Sergeant Coleman fought his way through Europe. He got back to Virginia in January 1946. "When I got home there was snow on the ground and a white fellow at the bus station gave me a ride home. My father came out barefoot and picked me off the ground. Daddy cried and we visited and saw everybody that night. Daddy had seven boys in the war, six overseas at once, and we all came home. I wouldn't have minded staying in the Army but my wife was a teacher and didn't want to quit, so I gave in. I bought a farm with the GI Bill."
Most black soldiers never got a chance to fight. For a few, an opportunity came during the replacements crisis at the time of the Bulge. Within General Lee's SOS were thousands of physically fit black soldiers whose jobs could be done by limited-duty personnel. Lee offered them an opportunity to volunteer for the infantry, then be placed in otherwise white units, without regard to a quota but as needed.
When SHAEF Chief of Staff Lt. Gen. Walter B. Smith read a circular Lee had put out, he stormed into Lee's office. Smith had been in charge of "negro policy" for the Army in 1941; he told Lee, "It is inevitable that this circular will get out, and equally inevitable that the result will be that every negro organization, pressure group and newspaper will take the attitude that, while the War Department segregates colored troops into organizations of their own against the desires and pleas of all the negro race, the Army in Europe is perfectly willing to put them in the front lines mixed in units with white soldiers and have them do battle when an emergency arises."
Breathing deeply, Smith went on, "Two years ago I would have considered this the most dangerous thing that I have ever seen in regard to negro relations."
"I can't see that at all," Lee replied. (Whatever his faults, he stood tall on this one.) "I believe it is right that colored and white soldiers should be mixed in the same company."
"I'm not arguing with that, one way or the other," Smith snapped. "But the War Department policy is different."
Smith couldn't persuade Lee, but he did convince Eisenhower to maintain an essential segregation in ETO: the Supreme Commander declared that Negro volunteers would be trained as platoons and put into the line on that basis.
At this point, Catch-22 took over. The Replacement Depots were not prepared to train platoons, only individuals. Individual replacements were badly needed in the all-black artillery and tank battalions, but the depots could train only infantry. There were 4,562 volunteers, many of them NCOs who took a reduction to private to do so. The Replacement Depots were not prepared to handle so many.
On March 1, 1945, the first 2,253 volunteers had completed their training. They were organized into thirty-seven rifle platoons and sent to the front, where they were distributed as needed to the companies. The platoon leader and sergeant were assigned from the company, and of course were white. With some exceptions, the platoons preformed well. A few were outstanding. In general, their performance was so good it led many officers who served with them to reject segregation in the Army of the future. If anything, the judgment was that they were too aggressive. In one case, three black soldiers used a captured panzerfaust to knock out a Tiger tank. They were rewarded with a week in Paris. Thereafter, there were many black soldiers seen stalking the enemy's armored monster with panzerfaust in hand.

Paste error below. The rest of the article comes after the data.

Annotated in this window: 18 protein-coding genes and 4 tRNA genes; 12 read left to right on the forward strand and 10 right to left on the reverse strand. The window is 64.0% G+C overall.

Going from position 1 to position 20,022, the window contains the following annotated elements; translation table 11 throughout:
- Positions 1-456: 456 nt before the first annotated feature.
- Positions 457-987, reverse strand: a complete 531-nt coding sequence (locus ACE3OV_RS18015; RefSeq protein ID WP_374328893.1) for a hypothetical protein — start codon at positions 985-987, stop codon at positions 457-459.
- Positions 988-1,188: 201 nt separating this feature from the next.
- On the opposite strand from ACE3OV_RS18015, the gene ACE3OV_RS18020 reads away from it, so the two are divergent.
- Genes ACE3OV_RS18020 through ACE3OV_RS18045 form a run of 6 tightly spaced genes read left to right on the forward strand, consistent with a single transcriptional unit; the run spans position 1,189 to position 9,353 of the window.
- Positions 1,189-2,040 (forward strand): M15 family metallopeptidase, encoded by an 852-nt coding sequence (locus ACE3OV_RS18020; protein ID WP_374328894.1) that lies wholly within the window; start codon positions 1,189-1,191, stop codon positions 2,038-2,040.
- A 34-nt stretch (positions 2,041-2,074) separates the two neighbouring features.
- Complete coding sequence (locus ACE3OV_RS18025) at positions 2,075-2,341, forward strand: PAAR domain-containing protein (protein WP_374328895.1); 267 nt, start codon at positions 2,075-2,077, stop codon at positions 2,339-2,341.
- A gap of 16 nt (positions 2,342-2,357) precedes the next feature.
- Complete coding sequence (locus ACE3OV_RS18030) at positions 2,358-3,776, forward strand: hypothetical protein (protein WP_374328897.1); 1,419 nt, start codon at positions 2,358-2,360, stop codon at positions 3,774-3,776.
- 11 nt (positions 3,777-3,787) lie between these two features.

Maj. Gen. Edwin Parker, CO of the 78th Division, said of his Negro platoons: "Morale: Excellent. Manner of performance: Superior. Men are very eager to close with the enemy and to destroy him.... When given a mission they accept it with enthusiasm, and even when losses to their platoon were inflicted the colored boys pressed on."
Jim Crow was on the run, but not done. In the last month of the war, the worry became: what happens when we move into barracks? It was unthinkable that blacks and whites would share the same barracks. In the event, that worry proved to be misplaced. After two months in an integrated barracks, a battalion commander in the 78th Division said he had no problems of any kind and explained, "White men and colored men are welded together with a deep friendship and respect born of combat and matured by a realization that such an association is not the impossibility that many of us have been led to believe.... When men undergo the same privations, face the same dangers before an impartial enemy, there can be no segregation. My men eat, play, work, and sleep as a company of men, with no regard to color."
There were other hopeful signs that the Army would soon be rid of Jim Crow. Yank magazine did print Corporal Timmingham's letter. A couple of months later, he wrote again. "To date I've received 287 letters," he said, "and, strange as it may seem, 183 are from white men in the armed service. Another strange feature about these letters is that the most of these people are from the Deep South. They are all proud that they are from the South but ashamed to learn that there are so many of their own people who are playing Hitler's game. Nevertheless, it gives me new hope to realize that there are doubtless thousands of whites who are willing to fight [Jim Crow]." Yank noted that it had received thousands of letters from GIs, "almost all of whom were outraged by the treatment given the corporal."
After the experience of World War II, by the end of 1945 the ground had been prepared for Jim Crow's grave. Chief Historian Wright concluded his wartime report on the employment of Negro troops with these words: "My ultimate hope is that in the long run it will be possible to assign individual Negro soldiers and officers to any unit in the Army where they are qualified as individuals to serve efficiently." That was done, under the command and leadership of the colonels, majors, captains, and lieutenants of ETO, who had seen with their own eyes. Within a decade, the Army had changed from being one of the most tightly segregated organizations in the country to the most successfully integrated.
Citizen Soldiers: Jerks, Sad Sacks, Profiteers, and Jim Crow
Copyright © 1997 by Ambrose-Tubbs, Inc. Converted for the Web with the permission of Simon & Schuster.
This text is from Chapter 14 of Stephen E. Ambrose's book "Citizen Soldiers: The U.S. Army From The Normandy Beaches, To The Bulge, To The Surrender Of Germany." To read another online chapter, "Expanding the Beachhead, June 7-30, 1944," click here. Click here for purchasing information from Amazon.